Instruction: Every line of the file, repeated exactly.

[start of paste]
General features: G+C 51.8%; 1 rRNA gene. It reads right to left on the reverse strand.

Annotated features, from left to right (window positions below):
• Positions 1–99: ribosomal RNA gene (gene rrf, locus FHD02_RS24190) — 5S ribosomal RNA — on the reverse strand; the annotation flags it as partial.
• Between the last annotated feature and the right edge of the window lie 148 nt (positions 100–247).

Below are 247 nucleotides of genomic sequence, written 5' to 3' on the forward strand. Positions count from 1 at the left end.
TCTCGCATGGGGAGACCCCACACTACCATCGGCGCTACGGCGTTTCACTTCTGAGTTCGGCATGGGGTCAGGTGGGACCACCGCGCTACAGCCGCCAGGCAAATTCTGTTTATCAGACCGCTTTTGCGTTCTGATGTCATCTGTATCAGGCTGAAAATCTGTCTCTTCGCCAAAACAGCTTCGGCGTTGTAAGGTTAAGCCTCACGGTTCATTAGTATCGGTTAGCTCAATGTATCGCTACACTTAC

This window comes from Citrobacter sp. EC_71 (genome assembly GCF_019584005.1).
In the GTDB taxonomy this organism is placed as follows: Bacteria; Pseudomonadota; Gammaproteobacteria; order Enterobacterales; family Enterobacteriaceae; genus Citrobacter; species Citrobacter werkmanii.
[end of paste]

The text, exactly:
General features: G+C 51.8%; 1 rRNA gene. It reads right to left on the reverse strand.

Annotated features, from left to right (window positions below):
• Positions 1–99: ribosomal RNA gene (gene rrf, locus FHD02_RS24190) — 5S ribosomal RNA — on the reverse strand; the annotation flags it as partial.
• Between the last annotated feature and the right edge of the window lie 148 nt (positions 100–247).

Below are 247 nucleotides of genomic sequence, written 5' to 3' on the forward strand. Positions count from 1 at the left end.
TCTCGCATGGGGAGACCCCACACTACCATCGGCGCTACGGCGTTTCACTTCTGAGTTCGGCATGGGGTCAGGTGGGACCACCGCGCTACAGCCGCCAGGCAAATTCTGTTTATCAGACCGCTTTTGCGTTCTGATGTCATCTGTATCAGGCTGAAAATCTGTCTCTTCGCCAAAACAGCTTCGGCGTTGTAAGGTTAAGCCTCACGGTTCATTAGTATCGGTTAGCTCAATGTATCGCTACACTTAC

This window comes from Citrobacter sp. EC_71 (genome assembly GCF_019584005.1).
In the GTDB taxonomy this organism is placed as follows: Bacteria; Pseudomonadota; Gammaproteobacteria; order Enterobacterales; family Enterobacteriaceae; genus Citrobacter; species Citrobacter werkmanii.